Barrelling down the motorway at 70 mph is never fun. With two small children in the back of the car, it can be downright scary. But in the new Jeep Compass SUV that we had on loan for a week, the journey up the A14 and A1, from London to Harrogate, felt a lot less fraught. If it wasn’t for the unavoidable queues, it would have been downright pleasant.
And after D and I took the car across to Manchester for a party with old friends, and then back down to London, where I’ve been driving the children to their after-school clubs, something has happened which I never felt possible. I’ve grown to love a car. The review loan people are due to collect the Jeep Compass any minute now. And I do NOT want to give it back.
Easy to drive
The Compass is a mid-sized, family-friendly SUV, with four-wheel drive capability. Ours had a 2.0 litre diesel engine. Petrol versions are available, too. It looked good on our London street. Not as large as some of the monstrous SUVs you see on the school run, but reassuringly large and sturdy. Ours sat on all-weather tyres and 19″ alloy wheels. The sunroof was enormous, stretching all the way back to the rear seats, and the rear windows were darkened, which the children were surprisingly excited about. There were a lot of squeals when they first sat in the car.
The Compass has a ‘Entry ‘n Go’ system. The central locking works via a remote key, and you don’t need to put the key into the ignition. Just so long as it’s somewhere on your person, the car will start when you press the stop/start button and put your foot on the brake. Reversing into and out of tight London parking spaces was a lot easier because of the car’s ParkView™ rear back-up camera, with lines showing whether objects behind you were green, amber or red (too close). The collision warnings at the front and sides of the car meant you could move the car close to other vehicles, but do it safely. So no more embarrassing 20-point parking maneuvres for me!
Safety on the motorway
The new Jeep Compass won five stars in the 2017 EURO NCAP safety test. I can see why. Our journey up the A14 and A1 motorways was one with lashing rain, and lorries belting past us, showering spray all over the car. But we were cosy inside the car, on comfortable leather seats, with six airbags tucked away, just in case. Driving felt, smooth, and easy; the car was a nine-speed automatic, and it accelerated quickly when we needed it to. A little triangle on the wing mirrors lit up whenever there was a vehicle in the car’s blind spot, and an alarm sounded if we indicated to pull out when a car was next to us. On the instrument cluster, where the speedometer and petrol gauge sat, a little alert showed when the car drifted away from the centre of the lane. The headlights and windscreen wipers came on automatically if you switched them to auto. It felt as though the car was doing a lot of the thinking for us, which helped take away some of the pressure on the long journey.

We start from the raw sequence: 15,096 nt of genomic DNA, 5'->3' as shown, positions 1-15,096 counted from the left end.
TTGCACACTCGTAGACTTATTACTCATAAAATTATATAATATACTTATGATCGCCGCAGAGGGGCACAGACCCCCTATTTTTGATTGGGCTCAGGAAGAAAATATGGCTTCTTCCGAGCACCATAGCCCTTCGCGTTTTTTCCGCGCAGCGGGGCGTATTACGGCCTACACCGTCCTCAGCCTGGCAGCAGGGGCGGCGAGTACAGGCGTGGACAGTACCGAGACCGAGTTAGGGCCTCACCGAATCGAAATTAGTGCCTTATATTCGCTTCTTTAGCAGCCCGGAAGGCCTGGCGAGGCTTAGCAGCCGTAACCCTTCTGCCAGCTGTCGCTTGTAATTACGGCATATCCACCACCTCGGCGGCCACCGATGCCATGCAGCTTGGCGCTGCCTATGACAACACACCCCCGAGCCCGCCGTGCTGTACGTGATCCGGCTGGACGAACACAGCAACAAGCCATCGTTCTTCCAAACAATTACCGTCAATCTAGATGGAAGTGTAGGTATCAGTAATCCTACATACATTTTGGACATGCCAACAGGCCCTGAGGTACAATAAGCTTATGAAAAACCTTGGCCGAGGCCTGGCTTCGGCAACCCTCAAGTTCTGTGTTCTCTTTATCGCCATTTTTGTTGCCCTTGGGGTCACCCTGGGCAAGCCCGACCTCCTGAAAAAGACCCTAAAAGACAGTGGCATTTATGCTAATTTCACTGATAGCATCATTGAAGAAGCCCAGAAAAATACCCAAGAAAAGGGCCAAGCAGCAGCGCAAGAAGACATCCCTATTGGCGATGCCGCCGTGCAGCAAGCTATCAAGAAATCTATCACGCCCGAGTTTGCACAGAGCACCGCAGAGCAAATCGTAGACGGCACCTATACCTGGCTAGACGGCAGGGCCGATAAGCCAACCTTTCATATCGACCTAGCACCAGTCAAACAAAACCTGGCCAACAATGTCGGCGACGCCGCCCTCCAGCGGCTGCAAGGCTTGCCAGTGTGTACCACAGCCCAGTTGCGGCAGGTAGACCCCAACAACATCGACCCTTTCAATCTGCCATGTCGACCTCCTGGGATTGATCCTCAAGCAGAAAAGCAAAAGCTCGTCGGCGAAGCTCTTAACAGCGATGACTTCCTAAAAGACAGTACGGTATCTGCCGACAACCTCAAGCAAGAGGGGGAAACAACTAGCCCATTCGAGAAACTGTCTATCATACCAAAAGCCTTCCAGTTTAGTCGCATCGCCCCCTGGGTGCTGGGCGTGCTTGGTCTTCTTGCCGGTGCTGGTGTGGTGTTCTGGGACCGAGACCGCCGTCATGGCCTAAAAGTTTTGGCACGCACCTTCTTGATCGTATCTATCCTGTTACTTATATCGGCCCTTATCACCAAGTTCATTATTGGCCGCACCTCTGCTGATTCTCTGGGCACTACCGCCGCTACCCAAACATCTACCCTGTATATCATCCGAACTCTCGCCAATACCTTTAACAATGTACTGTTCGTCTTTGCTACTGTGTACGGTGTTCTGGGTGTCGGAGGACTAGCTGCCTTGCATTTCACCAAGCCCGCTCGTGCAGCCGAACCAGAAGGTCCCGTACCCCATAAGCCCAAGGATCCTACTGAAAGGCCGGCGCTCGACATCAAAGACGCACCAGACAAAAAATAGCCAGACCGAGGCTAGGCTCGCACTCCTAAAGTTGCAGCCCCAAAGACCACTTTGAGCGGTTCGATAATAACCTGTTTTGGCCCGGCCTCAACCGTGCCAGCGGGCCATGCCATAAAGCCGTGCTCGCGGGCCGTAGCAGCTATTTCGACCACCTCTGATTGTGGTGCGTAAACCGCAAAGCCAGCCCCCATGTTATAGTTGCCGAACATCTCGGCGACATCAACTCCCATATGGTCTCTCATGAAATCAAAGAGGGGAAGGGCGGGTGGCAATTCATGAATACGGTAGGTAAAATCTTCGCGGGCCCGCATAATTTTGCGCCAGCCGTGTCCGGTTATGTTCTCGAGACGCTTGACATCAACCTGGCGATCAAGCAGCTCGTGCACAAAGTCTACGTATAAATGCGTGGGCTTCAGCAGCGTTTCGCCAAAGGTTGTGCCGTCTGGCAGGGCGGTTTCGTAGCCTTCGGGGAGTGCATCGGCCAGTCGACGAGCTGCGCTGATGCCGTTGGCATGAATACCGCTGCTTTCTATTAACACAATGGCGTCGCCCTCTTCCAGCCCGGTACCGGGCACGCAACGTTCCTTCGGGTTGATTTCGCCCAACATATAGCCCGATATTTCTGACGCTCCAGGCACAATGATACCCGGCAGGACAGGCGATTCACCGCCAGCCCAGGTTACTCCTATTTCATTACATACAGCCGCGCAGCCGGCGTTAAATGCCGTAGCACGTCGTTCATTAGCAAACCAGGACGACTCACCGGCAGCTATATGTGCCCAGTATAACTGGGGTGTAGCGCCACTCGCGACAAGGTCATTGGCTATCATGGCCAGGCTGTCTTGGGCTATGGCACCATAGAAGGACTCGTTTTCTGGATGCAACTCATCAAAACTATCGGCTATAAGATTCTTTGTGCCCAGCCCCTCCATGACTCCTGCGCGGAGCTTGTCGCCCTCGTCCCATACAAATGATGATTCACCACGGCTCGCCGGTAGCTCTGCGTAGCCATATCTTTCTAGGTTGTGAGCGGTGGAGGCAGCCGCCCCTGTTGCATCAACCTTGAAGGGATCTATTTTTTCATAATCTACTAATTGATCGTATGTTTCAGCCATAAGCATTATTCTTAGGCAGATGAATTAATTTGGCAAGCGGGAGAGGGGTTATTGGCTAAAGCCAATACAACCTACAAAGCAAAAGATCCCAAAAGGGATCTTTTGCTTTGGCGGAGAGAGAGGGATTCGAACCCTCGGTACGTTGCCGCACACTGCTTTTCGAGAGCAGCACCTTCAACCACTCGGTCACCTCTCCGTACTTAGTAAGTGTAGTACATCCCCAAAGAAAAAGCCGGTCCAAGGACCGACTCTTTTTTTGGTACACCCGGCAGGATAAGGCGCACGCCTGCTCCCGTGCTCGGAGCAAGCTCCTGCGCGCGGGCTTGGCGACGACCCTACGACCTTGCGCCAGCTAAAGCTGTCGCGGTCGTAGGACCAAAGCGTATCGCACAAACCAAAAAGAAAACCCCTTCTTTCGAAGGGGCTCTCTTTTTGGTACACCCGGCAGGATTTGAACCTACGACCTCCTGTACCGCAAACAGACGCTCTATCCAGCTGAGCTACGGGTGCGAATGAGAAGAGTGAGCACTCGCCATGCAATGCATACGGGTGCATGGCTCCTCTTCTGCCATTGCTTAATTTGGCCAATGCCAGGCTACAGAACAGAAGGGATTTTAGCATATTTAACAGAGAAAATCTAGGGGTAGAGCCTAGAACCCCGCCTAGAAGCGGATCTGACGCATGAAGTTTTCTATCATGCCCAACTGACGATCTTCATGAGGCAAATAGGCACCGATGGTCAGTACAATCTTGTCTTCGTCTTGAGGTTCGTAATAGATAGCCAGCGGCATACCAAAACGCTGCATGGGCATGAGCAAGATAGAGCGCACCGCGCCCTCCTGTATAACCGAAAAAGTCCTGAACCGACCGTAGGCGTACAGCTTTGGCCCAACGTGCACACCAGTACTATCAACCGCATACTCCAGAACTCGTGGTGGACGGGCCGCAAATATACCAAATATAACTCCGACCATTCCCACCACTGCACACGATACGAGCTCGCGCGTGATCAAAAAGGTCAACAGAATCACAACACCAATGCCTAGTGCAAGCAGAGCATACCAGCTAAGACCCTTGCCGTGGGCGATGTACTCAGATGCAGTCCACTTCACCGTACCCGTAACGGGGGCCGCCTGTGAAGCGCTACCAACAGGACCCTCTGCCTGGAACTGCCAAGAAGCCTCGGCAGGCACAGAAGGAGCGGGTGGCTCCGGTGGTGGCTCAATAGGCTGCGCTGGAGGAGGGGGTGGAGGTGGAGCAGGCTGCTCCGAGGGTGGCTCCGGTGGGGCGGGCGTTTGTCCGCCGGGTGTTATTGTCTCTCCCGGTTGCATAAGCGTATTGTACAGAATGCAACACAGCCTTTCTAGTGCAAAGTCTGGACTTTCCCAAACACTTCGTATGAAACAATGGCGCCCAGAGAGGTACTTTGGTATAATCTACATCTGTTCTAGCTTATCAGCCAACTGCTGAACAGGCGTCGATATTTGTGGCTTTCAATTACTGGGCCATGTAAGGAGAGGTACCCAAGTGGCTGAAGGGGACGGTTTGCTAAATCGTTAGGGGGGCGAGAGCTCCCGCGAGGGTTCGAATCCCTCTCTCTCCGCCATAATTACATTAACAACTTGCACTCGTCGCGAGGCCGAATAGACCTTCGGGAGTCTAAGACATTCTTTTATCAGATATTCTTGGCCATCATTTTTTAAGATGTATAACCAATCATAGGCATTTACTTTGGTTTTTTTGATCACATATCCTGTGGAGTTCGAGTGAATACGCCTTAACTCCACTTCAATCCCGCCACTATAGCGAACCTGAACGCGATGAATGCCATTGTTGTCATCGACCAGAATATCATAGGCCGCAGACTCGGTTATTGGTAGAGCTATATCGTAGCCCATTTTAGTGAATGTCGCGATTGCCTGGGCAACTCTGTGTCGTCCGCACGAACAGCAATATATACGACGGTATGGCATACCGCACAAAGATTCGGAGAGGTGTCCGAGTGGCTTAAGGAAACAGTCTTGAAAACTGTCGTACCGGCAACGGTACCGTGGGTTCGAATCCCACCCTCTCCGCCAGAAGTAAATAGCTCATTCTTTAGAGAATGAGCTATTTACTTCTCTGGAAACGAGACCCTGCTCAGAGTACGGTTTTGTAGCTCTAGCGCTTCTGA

Sound system and media hookup
The sound quality in the Jeep was excellent, with a nine-speaker HiFi that could be adjusted to turn the volume up or down in different areas of the car. Phones were connected to the system via USB cable or Bluetooth, and a Uconnect™ system let the driver make handsfree phone calls or texts. We didn’t try that out, but we did make full use of Apple CarPlay – listening to podcasts dowloaded to our phones – and the built-in DAB radio. The system allowed you to connect to Google Maps, but we used the in built SatNav. It didn’t display your speed unless you were travelling too fast (as you can see we were in the picture below. At which point we slowed down, quickly!).
The media, SatNav and car temperature were all controlled through this touchscreen. We could have played with it for hours. If drivers found it distracting, though, they could turn the screen off, and control the temperature and radio volume using knobs instead.
Comfortable and spacious
Did I mention the Compass was comfortable? On a long road trip with kids, this is one of our main criteria for a good family car. There was bags of space inside, with arm rests in between the two front seats. The children had enough room to loll around with their colouring books, toys and gadgets in the back. Two USB ports were within easy reach, for charging devices.
Cup holders were moulded into all the doors, front and back. As well as the cup holders, there was enough extra space in each door cavity for a couple of books. The only slight drawback was the storage space in the boot. Although at 438 litres it’s well above average, we go on a lot of long road trips across Europe, and we’re used to driving a car with an enormous boot. For our family and all its gubbins, we’d definitely need a roof rack too.
As I mentioned, I’ll find it difficult to hand back the keys of our Jeep Compass. The snazzy audio system and comfortable seats, with plenty of legroom, made the drive feel more luxurious than usual. And the car’s safety features took away some of the stress of transporting young children on a long journey. It was relatively economical, too, at 49.6 miles per gallon. This car was nigh-on perfect for our family, especially as we regularly travel to our family cottage in the Galloway Forest, where it’s handy to have a four-wheel drive vehicle.
We were loaned a Jeep Compass for a week. All views are my own. For more information, see the Jeep Compass website.
We’ve tested out other spacious family cars, if you’d like to have a read: